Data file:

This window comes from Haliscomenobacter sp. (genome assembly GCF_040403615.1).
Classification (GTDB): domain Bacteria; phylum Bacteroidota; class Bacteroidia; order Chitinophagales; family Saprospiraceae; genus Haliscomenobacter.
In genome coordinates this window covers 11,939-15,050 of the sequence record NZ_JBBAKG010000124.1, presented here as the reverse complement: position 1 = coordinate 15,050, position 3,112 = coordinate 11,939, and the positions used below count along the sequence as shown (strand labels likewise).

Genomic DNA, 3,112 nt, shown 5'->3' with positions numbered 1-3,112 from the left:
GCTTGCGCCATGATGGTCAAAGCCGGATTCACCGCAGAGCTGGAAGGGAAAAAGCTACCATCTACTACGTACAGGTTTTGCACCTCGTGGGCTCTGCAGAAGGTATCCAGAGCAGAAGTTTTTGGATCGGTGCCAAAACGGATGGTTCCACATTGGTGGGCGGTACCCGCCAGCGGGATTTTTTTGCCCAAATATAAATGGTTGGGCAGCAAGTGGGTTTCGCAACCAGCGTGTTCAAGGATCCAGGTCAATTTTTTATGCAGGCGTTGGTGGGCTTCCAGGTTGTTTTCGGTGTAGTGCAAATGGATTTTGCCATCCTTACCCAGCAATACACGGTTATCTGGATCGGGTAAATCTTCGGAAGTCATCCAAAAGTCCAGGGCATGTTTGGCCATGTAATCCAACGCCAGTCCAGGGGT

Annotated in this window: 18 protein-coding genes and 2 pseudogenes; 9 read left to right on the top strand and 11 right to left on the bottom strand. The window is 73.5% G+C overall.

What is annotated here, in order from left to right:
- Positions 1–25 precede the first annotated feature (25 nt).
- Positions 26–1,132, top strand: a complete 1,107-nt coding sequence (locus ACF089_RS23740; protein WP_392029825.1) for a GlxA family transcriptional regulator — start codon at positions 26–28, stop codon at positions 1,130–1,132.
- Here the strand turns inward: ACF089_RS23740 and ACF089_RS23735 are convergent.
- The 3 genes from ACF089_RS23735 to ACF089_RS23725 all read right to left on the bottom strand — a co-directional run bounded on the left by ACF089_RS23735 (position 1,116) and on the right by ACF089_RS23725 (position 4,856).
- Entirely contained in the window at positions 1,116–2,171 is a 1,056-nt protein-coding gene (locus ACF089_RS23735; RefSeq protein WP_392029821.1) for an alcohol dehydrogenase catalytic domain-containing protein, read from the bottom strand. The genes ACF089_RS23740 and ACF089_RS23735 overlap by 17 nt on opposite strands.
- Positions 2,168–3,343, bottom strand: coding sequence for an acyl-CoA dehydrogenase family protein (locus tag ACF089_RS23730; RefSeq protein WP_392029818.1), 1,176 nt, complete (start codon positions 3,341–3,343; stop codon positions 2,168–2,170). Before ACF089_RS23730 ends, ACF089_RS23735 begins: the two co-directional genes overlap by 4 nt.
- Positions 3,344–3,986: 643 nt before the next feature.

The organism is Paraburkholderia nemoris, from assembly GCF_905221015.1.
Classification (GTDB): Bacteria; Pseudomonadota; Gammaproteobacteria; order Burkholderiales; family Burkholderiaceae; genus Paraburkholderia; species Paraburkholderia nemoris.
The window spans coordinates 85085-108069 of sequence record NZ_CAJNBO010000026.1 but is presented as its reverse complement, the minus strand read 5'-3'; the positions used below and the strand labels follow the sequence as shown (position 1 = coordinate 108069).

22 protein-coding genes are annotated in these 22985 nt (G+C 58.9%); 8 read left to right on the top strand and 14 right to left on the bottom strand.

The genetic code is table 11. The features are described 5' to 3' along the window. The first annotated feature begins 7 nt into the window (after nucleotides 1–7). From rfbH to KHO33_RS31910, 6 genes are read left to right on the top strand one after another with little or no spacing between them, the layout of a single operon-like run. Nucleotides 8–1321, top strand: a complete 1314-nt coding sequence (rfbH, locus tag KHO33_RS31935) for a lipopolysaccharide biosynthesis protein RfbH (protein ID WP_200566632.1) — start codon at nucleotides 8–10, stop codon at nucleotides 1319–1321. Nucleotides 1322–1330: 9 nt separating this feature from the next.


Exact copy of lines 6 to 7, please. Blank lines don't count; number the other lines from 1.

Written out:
Annotated in this window: 18 protein-coding genes and 2 pseudogenes; 9 read left to right on the top strand and 11 right to left on the bottom strand. The window is 73.5% G+C overall.

What is annotated here, in order from left to right: